Here’s just one example of U.S. government lobbying on behalf of the biotechnology industry: according to the briefing, on November 3, “the US mission [in Brussels] also sent a letter to the Commission warning it of “unjustified regulatory hurdles” for “New Breeding Techniques.” It also rather ominously said that “different regulatory approaches between governments to NBT classification would lead to potentially significant trade disruptions.” How could the United States determine that EU regulations were “unjustified” for NBTs when the EU Legal Opinion about regulating NBTs was not scheduled for publication until November 19?

One possible source of U.S. intelligence about unpublished EU documents on the NBTs is a continuation of U.S. National Security Agency spying on EU officials and European corporations, first brought to light by former NSA official Edward Snowden.  Erich Pica, president of Friends of the Earth U.S., said of the most recent revelations of NSA commercial espionage, “The spying on European Union and French embassies is characteristic of the secretive and ruthless style of contemporary trade and investment negotiations.”

Whatever the benefits may be for the corporations at whose behest and with whose input the TTIP is being negotiated, the benefits that President Barack Obama declared to be “indisputable” during an April 24 dinner with 29 U.S. and German CEOs do not include strengthening democracies.  Surely, German Prime Minister Angela Merkel, whose personal cell phone calls were monitored by the NSA, must harbor doubts that such a ruthless trade negotiations process can produce a trade policy product that is supported by a majority of Germans.

Finally, consider the impact of the U.S. TTIP negotiating process on the transatlantic biotech industry strategy to “harmonize” EU rules on GE crops down to the U.S. deregulatory practice. If what is required to import GE soybeans and other crops in European member states is to emulate the U.S. practice of not regulating the processes by which a new and more powerful generation of GE plants and animals is created, how long will it be before EU scientists are asking themselves, as FDA scientist Dr. Louis Pribyl did of the draft Coordinated Framework in 1992, “What has happened to the scientific elements of this document?”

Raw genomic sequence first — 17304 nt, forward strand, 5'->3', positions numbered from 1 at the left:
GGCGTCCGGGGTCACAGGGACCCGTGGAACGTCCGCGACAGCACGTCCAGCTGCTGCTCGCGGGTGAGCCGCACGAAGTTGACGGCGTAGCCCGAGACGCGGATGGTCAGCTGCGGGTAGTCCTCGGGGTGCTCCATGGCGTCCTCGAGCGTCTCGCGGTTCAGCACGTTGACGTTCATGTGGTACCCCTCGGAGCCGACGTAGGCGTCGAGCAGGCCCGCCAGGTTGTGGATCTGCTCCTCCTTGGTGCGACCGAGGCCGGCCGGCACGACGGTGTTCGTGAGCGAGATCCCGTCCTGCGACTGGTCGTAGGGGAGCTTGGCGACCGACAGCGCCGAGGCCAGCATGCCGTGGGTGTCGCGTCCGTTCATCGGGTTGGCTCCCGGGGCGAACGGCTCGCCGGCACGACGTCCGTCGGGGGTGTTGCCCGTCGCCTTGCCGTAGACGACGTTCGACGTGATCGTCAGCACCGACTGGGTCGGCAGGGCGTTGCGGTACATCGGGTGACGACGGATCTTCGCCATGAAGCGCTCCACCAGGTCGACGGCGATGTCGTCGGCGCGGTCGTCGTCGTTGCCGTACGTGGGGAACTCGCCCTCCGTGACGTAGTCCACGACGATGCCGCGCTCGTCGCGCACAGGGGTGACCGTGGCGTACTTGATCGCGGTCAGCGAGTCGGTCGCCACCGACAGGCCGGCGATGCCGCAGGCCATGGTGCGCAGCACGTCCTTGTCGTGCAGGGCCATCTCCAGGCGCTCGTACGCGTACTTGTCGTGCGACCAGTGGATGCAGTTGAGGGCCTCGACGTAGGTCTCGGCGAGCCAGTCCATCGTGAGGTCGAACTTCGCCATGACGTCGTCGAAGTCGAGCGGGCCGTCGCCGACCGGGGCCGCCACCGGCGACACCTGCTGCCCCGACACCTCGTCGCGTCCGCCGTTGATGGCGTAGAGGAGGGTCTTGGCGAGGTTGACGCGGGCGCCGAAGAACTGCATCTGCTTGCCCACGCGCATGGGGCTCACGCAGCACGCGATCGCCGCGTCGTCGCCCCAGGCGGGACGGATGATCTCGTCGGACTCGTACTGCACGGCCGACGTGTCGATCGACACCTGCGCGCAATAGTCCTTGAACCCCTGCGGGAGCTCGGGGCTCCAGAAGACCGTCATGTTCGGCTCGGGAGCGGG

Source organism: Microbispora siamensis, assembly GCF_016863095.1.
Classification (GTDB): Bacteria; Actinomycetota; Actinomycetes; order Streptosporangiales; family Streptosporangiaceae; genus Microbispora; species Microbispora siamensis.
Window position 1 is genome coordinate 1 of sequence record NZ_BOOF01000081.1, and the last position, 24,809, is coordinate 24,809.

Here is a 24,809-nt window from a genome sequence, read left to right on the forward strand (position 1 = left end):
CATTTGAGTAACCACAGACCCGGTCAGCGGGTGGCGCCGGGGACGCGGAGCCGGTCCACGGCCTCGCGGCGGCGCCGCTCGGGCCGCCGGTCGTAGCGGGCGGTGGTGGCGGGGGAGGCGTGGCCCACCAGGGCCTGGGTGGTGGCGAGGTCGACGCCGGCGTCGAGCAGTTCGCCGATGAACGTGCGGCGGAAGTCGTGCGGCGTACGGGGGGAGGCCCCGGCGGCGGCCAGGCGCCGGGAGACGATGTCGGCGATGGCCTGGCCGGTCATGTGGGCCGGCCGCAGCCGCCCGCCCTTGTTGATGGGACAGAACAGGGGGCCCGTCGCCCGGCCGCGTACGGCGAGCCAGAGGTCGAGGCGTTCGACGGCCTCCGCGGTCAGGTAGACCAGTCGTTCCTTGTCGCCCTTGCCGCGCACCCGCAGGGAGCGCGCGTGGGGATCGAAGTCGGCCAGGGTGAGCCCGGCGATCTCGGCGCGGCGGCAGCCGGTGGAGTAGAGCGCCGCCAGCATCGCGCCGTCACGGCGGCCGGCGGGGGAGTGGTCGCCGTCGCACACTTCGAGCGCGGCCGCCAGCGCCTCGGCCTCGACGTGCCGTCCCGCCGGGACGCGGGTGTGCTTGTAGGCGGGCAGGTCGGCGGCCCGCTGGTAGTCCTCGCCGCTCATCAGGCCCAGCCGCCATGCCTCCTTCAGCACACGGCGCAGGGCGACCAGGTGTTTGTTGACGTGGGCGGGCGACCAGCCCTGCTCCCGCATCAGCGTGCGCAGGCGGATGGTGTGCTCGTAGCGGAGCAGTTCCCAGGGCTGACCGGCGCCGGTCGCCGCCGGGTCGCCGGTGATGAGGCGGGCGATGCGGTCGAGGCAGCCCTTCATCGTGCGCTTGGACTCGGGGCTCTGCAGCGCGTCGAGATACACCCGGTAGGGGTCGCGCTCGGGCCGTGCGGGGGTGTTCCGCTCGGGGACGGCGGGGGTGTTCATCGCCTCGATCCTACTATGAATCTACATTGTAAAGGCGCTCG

Or more broadly, since scientific evidence and principles have been subordinated to a trade policy that relies on U.S. espionage to obtain TTIP negotiations advantages to set the terms of the agreement, will TTIP “succeed” only by weakening both science and democracy in Europe, as well as in the United States?

Posted April 29, 2016 by Ben Lilliston   

AgricultureTradeTPPFree trade agreementsRural Development

The controversial new trade deal, the Trans-Pacific Partnership, has been a tough sell for the Obama Administration. The top four Presidential candidates oppose its passage and support in Congress is waning. The road to TPP approval got a little tougher when 161 food, farm, faith and rural organizations sent a letter to Capitol Hill urging lawmakers to reject the deal.

“The main beneficiaries of the TPP are the companies that buy, process and ship raw agricultural commodities, not the farmers who face real risks from rising import competition. TPP imports will compete against U.S. farmers who are facing declining farm prices that are projected to stay low for years,” the organizations wrote.

At a time when the farm economy is struggling, the 12-nation TPP is being sold as a boost to farmers. But many farm groups are not buying it.  “Trade deals do not just add new export markets—the flow of trade goes both ways—and the U.S. has committed to allowing significantly greater market access to imports under the TPP,” the groups explained.